How to Use Coffee Grounds in Your Garden

How to Use Coffee Grounds in Your Garden

Hate the idea of throwing out perfectly good stuff that you could reuse for other purposes? Coffee grounds are one of those things you shouldn’t throw out – not when you can use them in your garden!


I drink coffee like there’s no tomorrow. But hey, I’m Swedish and Norwegian.

Scandinavians drink more coffee than anyone else in the world. In Sweden, the average is 8.2 kg per year. The Finns beat everyone, though, with 12 kg per year being the per capita average! Oh, and just so you can do the math, 1 kg of coffee makes between 120-140 cups. So Finland is racking up an average of 1500 cups per person per year, or 4 cups per day. That’s the average, y’all.

But that’s nothing compared to my family. Whenever we’re visiting my parents, they have both coffee machines running pretty much continuously. I think my mom can easily go through her own pot in the morning. My in-laws are serious coffee fans as well, and between the four of us in the house now {we’re staying with them while house-hunting}, we are making that coffee pot work overtime!

So what do we do with all those grounds?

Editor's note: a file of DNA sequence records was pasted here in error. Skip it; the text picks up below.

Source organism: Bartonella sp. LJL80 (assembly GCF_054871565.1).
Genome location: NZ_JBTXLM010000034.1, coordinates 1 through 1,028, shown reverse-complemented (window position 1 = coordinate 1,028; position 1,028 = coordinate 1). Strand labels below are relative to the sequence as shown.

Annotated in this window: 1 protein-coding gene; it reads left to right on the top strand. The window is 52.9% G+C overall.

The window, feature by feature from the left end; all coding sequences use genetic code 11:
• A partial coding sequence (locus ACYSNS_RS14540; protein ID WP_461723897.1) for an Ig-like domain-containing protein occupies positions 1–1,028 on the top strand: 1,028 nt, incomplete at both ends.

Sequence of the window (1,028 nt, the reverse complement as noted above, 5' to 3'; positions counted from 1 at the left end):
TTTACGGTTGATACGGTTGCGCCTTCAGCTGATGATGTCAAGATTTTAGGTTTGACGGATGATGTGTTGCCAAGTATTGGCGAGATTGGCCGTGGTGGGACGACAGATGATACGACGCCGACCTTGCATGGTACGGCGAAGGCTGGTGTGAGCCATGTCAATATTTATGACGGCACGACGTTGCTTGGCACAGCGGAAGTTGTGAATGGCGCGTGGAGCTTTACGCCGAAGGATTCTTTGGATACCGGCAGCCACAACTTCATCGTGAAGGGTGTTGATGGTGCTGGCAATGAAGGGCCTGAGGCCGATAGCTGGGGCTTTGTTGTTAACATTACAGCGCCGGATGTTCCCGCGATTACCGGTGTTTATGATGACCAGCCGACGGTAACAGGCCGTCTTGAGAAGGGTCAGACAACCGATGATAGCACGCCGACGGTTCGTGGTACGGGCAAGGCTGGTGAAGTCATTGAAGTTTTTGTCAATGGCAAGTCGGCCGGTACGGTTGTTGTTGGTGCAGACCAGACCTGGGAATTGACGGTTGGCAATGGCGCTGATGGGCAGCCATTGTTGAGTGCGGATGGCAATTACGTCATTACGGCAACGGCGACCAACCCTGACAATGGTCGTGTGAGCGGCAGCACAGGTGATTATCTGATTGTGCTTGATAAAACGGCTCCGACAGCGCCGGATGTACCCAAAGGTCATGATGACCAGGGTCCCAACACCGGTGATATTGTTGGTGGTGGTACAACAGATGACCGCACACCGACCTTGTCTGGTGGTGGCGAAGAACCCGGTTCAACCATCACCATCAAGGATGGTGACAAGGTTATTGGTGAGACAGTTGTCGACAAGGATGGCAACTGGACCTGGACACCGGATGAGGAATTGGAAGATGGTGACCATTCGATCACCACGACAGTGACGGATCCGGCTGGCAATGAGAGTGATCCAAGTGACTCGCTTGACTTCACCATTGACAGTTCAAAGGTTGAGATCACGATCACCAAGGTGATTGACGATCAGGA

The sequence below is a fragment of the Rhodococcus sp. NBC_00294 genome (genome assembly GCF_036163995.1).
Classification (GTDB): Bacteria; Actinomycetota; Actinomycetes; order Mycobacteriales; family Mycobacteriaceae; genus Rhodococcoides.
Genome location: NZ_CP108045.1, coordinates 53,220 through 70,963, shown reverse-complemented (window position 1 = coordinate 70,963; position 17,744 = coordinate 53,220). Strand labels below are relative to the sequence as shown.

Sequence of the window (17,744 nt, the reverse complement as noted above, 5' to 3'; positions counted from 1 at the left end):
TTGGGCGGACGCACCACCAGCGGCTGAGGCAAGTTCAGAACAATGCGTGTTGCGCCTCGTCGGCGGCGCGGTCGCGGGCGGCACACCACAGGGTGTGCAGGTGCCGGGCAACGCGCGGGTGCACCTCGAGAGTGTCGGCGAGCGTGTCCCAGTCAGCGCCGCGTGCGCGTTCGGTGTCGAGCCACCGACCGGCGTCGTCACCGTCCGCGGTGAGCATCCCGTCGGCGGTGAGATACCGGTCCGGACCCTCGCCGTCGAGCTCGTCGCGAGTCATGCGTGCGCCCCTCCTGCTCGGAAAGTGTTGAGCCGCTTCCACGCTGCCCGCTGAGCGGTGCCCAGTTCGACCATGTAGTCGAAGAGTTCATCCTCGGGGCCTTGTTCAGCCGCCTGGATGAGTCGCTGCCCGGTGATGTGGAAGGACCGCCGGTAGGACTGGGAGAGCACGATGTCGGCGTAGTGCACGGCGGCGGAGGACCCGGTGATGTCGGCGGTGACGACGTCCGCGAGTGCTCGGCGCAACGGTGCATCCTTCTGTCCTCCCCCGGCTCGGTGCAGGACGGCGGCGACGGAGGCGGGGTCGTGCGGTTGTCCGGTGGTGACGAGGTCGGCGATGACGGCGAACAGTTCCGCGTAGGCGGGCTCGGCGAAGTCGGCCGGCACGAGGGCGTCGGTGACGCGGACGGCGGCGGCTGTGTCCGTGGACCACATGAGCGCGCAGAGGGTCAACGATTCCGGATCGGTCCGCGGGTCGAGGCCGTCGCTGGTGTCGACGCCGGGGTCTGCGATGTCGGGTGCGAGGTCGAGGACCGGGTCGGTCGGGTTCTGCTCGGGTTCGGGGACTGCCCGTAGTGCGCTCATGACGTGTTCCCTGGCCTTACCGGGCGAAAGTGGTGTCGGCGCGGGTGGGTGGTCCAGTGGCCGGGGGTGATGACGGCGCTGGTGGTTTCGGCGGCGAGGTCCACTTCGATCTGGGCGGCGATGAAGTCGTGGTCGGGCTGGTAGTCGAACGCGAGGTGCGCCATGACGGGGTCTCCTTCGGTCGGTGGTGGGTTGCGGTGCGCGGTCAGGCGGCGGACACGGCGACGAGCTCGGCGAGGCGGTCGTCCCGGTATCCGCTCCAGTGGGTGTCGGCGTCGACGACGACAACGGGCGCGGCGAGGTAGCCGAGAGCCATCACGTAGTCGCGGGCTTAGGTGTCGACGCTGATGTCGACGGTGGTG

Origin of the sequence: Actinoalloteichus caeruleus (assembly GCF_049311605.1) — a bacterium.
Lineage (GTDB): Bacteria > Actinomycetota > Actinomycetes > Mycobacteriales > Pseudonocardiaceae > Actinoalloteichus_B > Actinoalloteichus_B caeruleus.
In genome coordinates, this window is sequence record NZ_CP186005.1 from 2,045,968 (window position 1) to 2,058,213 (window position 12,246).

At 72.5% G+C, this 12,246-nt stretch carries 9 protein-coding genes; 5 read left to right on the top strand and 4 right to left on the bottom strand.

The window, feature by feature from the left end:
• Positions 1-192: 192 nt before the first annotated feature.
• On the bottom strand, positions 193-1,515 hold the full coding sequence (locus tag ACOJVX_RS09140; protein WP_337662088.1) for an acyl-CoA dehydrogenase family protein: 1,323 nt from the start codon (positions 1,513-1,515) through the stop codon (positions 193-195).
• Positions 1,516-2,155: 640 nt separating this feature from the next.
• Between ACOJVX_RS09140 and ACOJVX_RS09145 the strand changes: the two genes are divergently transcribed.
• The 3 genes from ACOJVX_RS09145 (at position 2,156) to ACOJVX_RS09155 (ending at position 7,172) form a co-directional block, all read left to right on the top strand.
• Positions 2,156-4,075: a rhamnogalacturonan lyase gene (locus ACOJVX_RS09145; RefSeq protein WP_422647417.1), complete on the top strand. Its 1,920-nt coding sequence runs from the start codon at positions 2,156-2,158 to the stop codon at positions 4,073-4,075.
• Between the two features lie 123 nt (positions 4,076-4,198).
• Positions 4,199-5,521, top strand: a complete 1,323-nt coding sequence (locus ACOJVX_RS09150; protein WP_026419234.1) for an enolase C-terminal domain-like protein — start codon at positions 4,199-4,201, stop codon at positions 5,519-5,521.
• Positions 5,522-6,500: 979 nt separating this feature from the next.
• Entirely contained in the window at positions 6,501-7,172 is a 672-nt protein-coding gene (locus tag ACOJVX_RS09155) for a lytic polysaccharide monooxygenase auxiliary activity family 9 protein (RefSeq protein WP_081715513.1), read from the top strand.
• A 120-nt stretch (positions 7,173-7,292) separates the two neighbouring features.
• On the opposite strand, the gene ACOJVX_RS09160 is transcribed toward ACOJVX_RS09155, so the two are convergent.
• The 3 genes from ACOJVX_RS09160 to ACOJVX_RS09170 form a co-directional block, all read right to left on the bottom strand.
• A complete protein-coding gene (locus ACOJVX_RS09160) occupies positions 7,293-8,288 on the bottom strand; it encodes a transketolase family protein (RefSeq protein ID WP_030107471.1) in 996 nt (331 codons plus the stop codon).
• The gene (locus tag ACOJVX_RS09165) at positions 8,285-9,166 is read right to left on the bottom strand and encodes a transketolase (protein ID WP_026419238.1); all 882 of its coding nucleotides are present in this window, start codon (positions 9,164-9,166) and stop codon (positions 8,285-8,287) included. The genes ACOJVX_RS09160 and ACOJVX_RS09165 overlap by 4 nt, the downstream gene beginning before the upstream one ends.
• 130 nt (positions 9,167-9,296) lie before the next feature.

Well, if you all remember from some of the other posts I’ve put up on backyard gardening {which we’ll definitely be starting as soon as we have a house, because Florida growing weather!}, I hate adding to landfills when we don’t have to, especially since there are lots of other use for kitchen and garden scraps in your backyard garden – and this includes your coffee grounds!

Here’s how you can continue to use those used beans.

coffee

Plant Food

Coffee grounds are high in nitrogen, potassium, phosphorous, and other important micronutrients that your plants can enjoy, especially your acidity loving plants like rhododendrons, azaleas, hydrangeas, radishes, blueberries, and carrots.

Sprinkle them around your acid-loving plants if they’re already established or work them into the soil before you plant.

coffee

Mulch

Churn your coffee grounds into your existing mulch. They’re really helpful for reducing weed growth and helping the soil retain its moisture. And personally, I think they make your garden smell tasty.

Just don’t use them around young plants or around plants that don’t like acidic soil. Caffeine can suppress the growth of young plants.

Slow-Release Fertilizer.

Let your used grounds steep in water to turn them into a liquid plant fertilizer. Add 2 cups of used grounds to a 5 gallon bucket filled with water (Home Depot buckets are great for this) and let it steep overnight.

Spray or pour around your nitrogen loving plants.

What other ways do you all reuse your coffee grounds?

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